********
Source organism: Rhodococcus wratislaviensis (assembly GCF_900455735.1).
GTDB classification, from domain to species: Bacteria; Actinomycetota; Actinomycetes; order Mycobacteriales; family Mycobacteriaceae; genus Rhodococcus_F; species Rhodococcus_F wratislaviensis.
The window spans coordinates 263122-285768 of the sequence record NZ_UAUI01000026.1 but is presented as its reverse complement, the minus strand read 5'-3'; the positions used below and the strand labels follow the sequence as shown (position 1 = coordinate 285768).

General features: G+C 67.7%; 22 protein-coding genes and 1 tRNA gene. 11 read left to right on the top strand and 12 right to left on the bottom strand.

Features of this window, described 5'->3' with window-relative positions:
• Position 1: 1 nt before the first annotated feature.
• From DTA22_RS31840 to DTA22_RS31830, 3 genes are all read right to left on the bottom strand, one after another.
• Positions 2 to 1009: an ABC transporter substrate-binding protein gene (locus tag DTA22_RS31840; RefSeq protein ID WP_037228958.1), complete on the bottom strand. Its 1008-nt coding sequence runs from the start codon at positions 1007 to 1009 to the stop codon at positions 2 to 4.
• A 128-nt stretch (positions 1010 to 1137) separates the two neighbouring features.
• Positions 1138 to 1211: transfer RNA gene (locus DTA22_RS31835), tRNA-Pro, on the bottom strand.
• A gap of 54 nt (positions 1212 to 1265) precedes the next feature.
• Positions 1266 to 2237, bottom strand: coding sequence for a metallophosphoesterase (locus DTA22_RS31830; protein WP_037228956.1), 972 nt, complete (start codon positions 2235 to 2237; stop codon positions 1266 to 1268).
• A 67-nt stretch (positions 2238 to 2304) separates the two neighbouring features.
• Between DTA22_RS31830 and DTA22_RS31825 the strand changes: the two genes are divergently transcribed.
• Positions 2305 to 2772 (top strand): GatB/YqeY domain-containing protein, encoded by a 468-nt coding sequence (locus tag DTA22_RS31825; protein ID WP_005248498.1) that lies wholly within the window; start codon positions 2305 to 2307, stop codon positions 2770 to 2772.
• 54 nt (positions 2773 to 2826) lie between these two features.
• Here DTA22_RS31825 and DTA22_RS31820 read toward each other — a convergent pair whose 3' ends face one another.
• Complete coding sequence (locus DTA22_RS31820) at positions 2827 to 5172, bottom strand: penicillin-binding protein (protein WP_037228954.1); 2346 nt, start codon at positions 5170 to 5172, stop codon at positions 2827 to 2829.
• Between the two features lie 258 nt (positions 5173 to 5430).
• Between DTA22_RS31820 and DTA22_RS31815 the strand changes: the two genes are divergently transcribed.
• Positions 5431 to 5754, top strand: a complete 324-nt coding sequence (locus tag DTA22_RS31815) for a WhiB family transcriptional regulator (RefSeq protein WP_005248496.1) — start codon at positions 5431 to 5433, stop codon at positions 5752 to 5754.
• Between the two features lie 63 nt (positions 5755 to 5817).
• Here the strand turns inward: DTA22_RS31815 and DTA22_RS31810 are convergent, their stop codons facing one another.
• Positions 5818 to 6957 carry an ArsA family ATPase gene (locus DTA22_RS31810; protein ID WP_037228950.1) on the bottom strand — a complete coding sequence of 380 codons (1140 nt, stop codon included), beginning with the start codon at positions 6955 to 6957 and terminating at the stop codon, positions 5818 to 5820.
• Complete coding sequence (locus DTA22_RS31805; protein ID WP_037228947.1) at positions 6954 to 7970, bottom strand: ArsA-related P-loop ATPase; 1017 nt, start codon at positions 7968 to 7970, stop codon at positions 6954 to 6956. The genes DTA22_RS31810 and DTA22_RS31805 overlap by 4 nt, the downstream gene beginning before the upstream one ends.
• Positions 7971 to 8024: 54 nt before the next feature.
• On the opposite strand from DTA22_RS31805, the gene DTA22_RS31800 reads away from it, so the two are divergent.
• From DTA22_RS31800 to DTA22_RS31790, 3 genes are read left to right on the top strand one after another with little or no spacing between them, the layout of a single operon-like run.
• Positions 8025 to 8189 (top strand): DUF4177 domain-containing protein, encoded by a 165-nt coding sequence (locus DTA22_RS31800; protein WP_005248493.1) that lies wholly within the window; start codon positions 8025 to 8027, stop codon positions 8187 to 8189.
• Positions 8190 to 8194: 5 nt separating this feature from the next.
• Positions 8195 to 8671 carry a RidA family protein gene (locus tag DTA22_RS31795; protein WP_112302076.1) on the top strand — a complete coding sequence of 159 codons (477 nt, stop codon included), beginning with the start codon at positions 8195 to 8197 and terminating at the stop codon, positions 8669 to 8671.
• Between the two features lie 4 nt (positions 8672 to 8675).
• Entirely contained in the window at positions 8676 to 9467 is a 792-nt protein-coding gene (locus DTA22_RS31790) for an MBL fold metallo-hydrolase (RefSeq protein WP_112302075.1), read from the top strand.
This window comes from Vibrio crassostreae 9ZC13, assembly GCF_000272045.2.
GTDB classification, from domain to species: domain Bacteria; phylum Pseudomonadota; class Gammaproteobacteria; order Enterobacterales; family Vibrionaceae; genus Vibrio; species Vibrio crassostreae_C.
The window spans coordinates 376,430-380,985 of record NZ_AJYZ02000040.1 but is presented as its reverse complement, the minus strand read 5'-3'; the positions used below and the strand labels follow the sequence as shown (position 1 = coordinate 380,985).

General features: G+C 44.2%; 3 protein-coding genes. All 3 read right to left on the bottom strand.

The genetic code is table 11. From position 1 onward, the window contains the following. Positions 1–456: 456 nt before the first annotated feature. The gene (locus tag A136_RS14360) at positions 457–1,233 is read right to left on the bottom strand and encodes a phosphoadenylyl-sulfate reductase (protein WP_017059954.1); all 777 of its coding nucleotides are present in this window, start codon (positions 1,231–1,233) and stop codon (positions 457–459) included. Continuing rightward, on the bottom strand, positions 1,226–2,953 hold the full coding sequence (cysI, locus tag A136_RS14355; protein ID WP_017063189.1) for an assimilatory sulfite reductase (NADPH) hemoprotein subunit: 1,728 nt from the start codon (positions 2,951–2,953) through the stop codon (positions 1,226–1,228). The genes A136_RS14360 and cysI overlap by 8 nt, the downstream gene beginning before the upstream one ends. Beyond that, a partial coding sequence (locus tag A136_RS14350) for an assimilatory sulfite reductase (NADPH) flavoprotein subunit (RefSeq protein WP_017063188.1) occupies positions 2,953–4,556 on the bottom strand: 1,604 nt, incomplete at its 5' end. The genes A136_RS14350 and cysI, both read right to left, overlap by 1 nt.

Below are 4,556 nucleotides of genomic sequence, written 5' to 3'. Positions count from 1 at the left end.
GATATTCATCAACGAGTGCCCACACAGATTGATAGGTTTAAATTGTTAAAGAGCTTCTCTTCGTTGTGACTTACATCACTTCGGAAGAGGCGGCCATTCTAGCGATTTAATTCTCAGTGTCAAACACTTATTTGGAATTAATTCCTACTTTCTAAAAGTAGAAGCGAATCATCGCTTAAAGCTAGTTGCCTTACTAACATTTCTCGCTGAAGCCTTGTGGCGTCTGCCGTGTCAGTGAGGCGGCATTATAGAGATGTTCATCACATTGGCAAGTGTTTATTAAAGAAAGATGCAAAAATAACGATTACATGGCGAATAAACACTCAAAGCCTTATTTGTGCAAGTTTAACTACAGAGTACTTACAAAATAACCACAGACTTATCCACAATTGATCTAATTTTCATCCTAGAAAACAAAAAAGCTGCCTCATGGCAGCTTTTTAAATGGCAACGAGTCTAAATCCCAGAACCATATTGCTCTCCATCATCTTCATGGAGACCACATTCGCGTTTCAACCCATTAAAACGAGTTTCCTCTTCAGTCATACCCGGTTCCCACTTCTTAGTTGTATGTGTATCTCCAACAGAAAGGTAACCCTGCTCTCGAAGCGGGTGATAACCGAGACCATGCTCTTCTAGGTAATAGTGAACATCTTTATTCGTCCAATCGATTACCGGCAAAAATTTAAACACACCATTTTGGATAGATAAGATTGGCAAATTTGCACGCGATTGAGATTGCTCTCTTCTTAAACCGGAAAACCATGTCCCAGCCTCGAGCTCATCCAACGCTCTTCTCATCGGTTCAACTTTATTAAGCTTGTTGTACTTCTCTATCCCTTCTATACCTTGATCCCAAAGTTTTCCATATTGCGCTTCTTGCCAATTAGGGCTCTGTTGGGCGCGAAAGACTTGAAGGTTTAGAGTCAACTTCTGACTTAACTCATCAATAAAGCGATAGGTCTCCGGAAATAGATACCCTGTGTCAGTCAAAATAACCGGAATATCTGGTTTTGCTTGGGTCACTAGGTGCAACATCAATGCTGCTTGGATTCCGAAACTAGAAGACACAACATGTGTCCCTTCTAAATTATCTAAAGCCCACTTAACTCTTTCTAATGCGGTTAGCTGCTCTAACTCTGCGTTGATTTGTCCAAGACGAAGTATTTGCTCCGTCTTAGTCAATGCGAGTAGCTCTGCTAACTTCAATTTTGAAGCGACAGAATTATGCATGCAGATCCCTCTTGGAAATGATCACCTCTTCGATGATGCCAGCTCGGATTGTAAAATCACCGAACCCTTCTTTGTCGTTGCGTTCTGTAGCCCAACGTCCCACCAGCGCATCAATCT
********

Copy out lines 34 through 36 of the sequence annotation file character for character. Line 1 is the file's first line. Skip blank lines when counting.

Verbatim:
This window comes from Vibrio crassostreae 9ZC13, assembly GCF_000272045.2.
GTDB classification, from domain to species: domain Bacteria; phylum Pseudomonadota; class Gammaproteobacteria; order Enterobacterales; family Vibrionaceae; genus Vibrio; species Vibrio crassostreae_C.
The window spans coordinates 376,430-380,985 of record NZ_AJYZ02000040.1 but is presented as its reverse complement, the minus strand read 5'-3'; the positions used below and the strand labels follow the sequence as shown (position 1 = coordinate 380,985).